Four Ways to Safely Drive on Wet Roads

The rainy season is a challenging time for driving. Whenever there is rain, a driver can get tough conditions. However, when the colder months come, there will be plenty of rainfall along with low temperatures leaving drivers encountering challenging conditions. But there are some tricks to drive safely on wet roads.

Drive Smoothly

If there is standing water, it will not be easy to see. Thus if a driver encounters a loss in traction from hydroplaning, he must focus on riding it out like a racing driver instead of reacting to it. Like in a Singapore racing scene, professional drivers are calm in the vehicle. They focus on maintaining the balance of the car at the point when they loose traction and expect this to come back.


Trying to steer while the car’s front tires aren’t still griping will not give the driver feedback to know the amount of control needed. The rule is to just hold on the steering wheel’s softness and ride it out. This is particularly the case if moving around a corner.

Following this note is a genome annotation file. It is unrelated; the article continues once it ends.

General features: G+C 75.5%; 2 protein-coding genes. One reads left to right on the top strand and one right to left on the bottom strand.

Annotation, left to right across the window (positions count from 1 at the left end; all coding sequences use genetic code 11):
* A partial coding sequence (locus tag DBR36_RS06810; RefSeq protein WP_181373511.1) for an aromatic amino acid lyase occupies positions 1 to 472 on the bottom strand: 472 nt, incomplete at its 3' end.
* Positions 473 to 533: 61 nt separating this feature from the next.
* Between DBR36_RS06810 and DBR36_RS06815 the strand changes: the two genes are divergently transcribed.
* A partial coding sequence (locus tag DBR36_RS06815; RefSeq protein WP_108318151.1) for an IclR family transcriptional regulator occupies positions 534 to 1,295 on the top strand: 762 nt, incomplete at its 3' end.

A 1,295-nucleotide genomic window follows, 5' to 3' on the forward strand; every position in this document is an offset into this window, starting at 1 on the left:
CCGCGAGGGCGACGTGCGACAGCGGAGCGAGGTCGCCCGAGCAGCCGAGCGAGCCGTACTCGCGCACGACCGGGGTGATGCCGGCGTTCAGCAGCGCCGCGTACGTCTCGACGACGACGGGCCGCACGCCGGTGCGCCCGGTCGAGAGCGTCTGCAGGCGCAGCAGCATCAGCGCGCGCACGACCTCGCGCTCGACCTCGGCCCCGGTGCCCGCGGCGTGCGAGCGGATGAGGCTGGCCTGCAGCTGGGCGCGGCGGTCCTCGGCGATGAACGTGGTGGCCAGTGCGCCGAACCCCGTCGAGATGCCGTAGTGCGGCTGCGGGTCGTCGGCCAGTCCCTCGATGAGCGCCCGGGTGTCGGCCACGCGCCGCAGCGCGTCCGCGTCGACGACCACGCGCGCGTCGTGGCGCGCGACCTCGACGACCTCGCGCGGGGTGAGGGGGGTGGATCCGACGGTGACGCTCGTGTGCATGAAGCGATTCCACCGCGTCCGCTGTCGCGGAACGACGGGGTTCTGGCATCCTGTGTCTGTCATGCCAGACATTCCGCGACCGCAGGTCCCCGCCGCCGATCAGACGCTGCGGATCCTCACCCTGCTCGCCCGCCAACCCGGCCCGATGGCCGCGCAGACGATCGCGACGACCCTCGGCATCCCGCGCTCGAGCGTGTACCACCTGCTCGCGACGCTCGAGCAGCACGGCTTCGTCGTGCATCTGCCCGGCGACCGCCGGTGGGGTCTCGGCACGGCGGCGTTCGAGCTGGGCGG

Keep an Eye on Everything

In racing, drivers look through the traffic in front of them or at the horizon.  When you look, three, five car lengths in front of you, you won’t be able to take evasive actions. Your eyes must be kept up. Looking well ahead will ensure you notice trouble and give you time to make escape options before you encounter any issue.

Never Look Where you Don’t Wish to Go

When you suddenly begin to skid and you look at a tree on the road side or an 18-wheeler which just stopped, you are nearly sure to hit it. When a rider looks at what he wishes to avoid, his body weight tends to move toward it.


When a car a car surprisingly stops in front of you despite the left side gap, when your eyes stare at that car, you will drill right into it. However, when you look at the gap, you will begin to think that you have options.

Pay Attention to Your Tires

Every racer is a tire geek regardless of how great the driver or car is, the tires are the most essential component of the vehicle. This is because as rainfall comes with low temperatures, tires don’t work well. Thus, if the temperature gets below 45 degrees, summer tires simply do not work the way they are designed to.